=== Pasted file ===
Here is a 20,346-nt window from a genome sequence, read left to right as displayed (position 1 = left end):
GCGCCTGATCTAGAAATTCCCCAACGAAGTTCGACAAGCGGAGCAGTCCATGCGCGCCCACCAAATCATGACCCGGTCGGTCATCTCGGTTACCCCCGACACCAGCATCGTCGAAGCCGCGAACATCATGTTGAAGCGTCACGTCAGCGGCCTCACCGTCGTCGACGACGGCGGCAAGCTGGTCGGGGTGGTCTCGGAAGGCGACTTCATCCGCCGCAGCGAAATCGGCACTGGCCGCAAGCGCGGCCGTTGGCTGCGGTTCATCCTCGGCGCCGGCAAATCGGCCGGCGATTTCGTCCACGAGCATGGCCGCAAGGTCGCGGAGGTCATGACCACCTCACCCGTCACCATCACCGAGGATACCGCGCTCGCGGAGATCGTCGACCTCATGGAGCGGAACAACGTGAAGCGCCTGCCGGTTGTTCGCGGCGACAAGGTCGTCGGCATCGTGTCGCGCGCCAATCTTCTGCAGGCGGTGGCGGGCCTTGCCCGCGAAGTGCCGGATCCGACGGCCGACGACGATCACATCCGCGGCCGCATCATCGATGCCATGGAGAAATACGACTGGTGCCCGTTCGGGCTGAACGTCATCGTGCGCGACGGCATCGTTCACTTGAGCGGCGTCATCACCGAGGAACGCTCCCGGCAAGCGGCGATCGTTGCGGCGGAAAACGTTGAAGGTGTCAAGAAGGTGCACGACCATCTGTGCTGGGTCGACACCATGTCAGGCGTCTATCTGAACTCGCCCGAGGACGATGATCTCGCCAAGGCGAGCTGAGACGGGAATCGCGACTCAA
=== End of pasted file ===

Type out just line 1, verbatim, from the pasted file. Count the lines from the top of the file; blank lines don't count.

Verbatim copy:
Here is a 20,346-nt window from a genome sequence, read left to right as displayed (position 1 = left end):